Some want such an exceptional model — with its inherent corruption — copied elsewhere, but this model does not lend itself to imitation. Under this model, the ruler may act as if the public and private domains are one, and the public is not even aware of how basically corrupt this notion is. Corruption — to reiterate — is the erosion of barriers between the public and private spheres. That some intellectuals admire the above model is simply an indication of the corruption of their minds. The above model is not based on citizenry, for it treats citizenry as an exception. Citizenry — in such a model — means belonging to a privileged class that employs the rest of the population. Citizenry is the right to get into partnership with foreign investors, and impose taxes and customs duties on foreigners. Citizenry, in other words, is the right of citizens to benefit from a corruption they don’t even grasp.

In most Arab countries, however, citizens form the majority of the population and are more likely to be employees than employers. Citizenry does not give them any special rights, or entitle them to anything more than being residents of the state and holders of its citizenship. Women are often not entitled to pass on citizenship to their children. And men do little with their citizenship other than pass it on to their offspring.

In these countries, the working assumption is that there is a separation between the public and the private. The official discourse of the state — a republic, mostly — is that the ruler does not embody or own the state, and that the citizens are not his "subjects" but the "masses" that give him legitimacy. Yet, corruption spreads in such countries from top to bottom, like a thread stringing together the scattered beads of disconnected interests, of interests that may clash with the public good and are not particularly conducive to the building of a nation. Corruption becomes a mode of production, so to speak.

Only the wretched live off their salaries, for salaries are mostly regarded as little more than a supplement to the real income, the income that derived from the abuse of power, authority, or family connections. With government service crowded with an army of low-paid employees, corruption becomes a way of redistributing income, "more equitably" so to speak. As this happens, citizens turn into victims, for what corruption does is hold back their rights for ransom. Citizens would be obliged to pay to conduct legal business, obtain official action, live a hassle-free life (hassle can turn into an art form), or curry favours. Permits and various transactions would go ahead only for a certain fee, or be withheld free of charge and regardless of the damage done to the public good.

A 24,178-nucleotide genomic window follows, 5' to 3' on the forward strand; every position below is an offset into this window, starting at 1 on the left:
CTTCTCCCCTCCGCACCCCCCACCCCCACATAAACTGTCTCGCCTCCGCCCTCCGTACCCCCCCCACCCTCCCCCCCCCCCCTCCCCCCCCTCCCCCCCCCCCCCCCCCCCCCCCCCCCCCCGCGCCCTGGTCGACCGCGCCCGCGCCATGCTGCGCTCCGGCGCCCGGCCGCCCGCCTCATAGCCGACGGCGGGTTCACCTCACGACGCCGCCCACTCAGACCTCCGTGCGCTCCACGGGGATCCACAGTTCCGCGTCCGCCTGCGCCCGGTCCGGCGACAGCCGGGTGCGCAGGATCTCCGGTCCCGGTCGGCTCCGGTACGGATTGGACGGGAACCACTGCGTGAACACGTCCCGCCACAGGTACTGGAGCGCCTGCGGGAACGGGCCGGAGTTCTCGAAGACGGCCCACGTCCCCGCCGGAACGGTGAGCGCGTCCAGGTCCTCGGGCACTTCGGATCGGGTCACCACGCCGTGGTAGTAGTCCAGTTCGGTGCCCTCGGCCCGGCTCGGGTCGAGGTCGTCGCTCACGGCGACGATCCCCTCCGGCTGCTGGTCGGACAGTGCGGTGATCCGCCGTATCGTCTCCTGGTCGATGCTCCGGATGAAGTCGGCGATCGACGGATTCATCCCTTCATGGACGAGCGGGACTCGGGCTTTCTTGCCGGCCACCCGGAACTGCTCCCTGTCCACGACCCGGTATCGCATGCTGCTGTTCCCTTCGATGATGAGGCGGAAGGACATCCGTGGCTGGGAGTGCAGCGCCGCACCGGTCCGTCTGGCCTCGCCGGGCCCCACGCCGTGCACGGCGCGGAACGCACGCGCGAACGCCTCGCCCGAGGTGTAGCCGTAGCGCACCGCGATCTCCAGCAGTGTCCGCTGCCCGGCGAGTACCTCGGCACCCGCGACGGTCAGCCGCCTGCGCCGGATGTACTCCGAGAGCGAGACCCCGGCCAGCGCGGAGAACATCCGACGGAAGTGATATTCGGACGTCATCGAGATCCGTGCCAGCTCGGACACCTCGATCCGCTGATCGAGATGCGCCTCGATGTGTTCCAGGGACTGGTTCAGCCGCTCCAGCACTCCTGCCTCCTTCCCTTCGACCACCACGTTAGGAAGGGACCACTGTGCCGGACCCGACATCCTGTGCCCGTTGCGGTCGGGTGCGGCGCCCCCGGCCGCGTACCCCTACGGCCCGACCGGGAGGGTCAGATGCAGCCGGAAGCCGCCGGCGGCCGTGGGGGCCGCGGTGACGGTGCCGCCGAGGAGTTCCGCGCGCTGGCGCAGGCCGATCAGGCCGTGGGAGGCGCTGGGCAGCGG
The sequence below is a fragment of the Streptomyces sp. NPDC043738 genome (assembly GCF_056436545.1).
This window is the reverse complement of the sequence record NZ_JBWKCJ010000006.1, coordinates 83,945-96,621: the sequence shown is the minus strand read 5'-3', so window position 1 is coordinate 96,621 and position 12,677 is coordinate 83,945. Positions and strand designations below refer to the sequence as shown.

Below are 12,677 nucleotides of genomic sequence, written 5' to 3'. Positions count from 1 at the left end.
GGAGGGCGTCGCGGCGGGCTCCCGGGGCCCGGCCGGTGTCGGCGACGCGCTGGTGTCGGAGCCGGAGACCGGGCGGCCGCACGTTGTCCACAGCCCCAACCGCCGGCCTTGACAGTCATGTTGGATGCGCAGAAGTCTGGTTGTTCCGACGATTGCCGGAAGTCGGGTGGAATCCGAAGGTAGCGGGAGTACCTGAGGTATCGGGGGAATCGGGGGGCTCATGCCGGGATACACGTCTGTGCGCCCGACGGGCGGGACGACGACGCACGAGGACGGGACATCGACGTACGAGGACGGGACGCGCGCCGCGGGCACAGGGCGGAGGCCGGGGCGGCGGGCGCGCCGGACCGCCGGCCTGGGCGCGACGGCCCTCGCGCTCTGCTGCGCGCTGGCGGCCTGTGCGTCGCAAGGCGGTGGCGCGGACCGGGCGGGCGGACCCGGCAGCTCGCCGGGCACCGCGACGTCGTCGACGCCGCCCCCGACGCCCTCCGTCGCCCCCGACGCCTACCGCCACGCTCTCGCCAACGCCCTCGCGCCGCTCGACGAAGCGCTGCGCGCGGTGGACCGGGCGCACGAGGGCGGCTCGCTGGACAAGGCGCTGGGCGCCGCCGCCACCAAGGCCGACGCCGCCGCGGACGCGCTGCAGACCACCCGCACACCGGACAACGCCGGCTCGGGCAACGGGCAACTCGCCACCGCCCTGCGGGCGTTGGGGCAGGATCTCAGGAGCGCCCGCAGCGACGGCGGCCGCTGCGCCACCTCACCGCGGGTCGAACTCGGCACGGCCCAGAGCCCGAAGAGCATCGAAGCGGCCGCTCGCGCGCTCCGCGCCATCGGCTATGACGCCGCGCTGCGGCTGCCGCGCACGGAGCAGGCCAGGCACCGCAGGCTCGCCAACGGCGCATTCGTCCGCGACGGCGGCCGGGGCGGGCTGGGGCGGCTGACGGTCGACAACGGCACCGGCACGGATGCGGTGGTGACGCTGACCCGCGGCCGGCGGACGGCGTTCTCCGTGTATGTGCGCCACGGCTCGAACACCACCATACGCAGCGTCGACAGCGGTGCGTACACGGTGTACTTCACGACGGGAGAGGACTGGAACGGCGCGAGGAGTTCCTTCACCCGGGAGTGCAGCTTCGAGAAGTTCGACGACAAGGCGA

One does not need to look far to discover that a large number of the sons of Arab politicians and officials tend to succeed in all manners of "business", without needing to specialise in one field or another, for as long as the father "succeeds" to stay in office. The business acumen of the sons of Arab politicians and officials is phenomenal.

The phenomenon of the sons of officials exist in advanced democratic countries too. But (a) it is not so widespread; (b) politicians in these countries may have earlier careers as successful businessmen; and (c) officials are entitled to use the influence and connections they made while in office to make money after leaving their posts. The latter is not a laudable thing, but tolerable, since no democracy is free from human weaknesses. What matters is that the appropriation of wealth does not take place through the peddling of influence. That a public official would secure contracts for his son, that he would hold back franchises until the companies in question are forced to conduct business with the son, or that he would leak information about lucrative real estate deals are all cases of corruption that democracies cannot tolerate.

One cannot speak of socio-economic development, of democracy and freedom, without applying the law equally to all citizens and ensuring the separation between the private and public spheres. But can this be done without checks and balances, a free press, and an independent judiciary — without democracy? Theoretically speaking, no. None of the above can be implemented in the long run without democracy. Practically speaking, the picture is more complex. We tend to see certain societies and states as democratic just because power rotates between two parties representing political and economic elites, as is the case in India or Mexico. But corruption runs deep in the structure of parties, authority, and the economy of these countries. This is because political democracy in these countries has not emerged through a gradual evolution of democratic values within society or even within the ruling elite. Among European democracies, Italy has been singled out for corruption, but even in that country, there is an outcry against graft.

There have been a small number of undemocratic cases — such as the Bismarck regime in Germany — where the state imposed a bureaucratic system based on the culture and ethics of duty, combated corruption without introducing democracy, and established civic institutions that worked successfully and acted upon the state’s precise interpretation of the public good. And there are cases of absolute monarchies in the West that managed to create a modern and incorrupt state apparatus that is ethical in its performance of public duties. I am ready to argue that the public service apparatus established by colonial British and French authorities in Arab countries was far less corrupt than what we see today. Some may counter by saying that the government service in the colonial period was small, elitist, and so well-paid that public employees were less susceptible to corruption and bribes. True, but what I find saddening is that Arab employees working for colonial authorities were generally more nationalistic in their approach to public interest and more upright in their decisions than their counterparts of today.

I know of no other language than Arabic in which the word corruption, fasad, refers to decomposition, decay, and putrefaction just as lucidly as it denotes influence peddling, mismanagement, and financial irregularities. Hardly a coincidence, for the modern sense of a word depends on its earlier connotations. But I wonder what was it in the Arab experience that made this term so apt?

Corruption, as the old term suggests, is the shortest route to decay.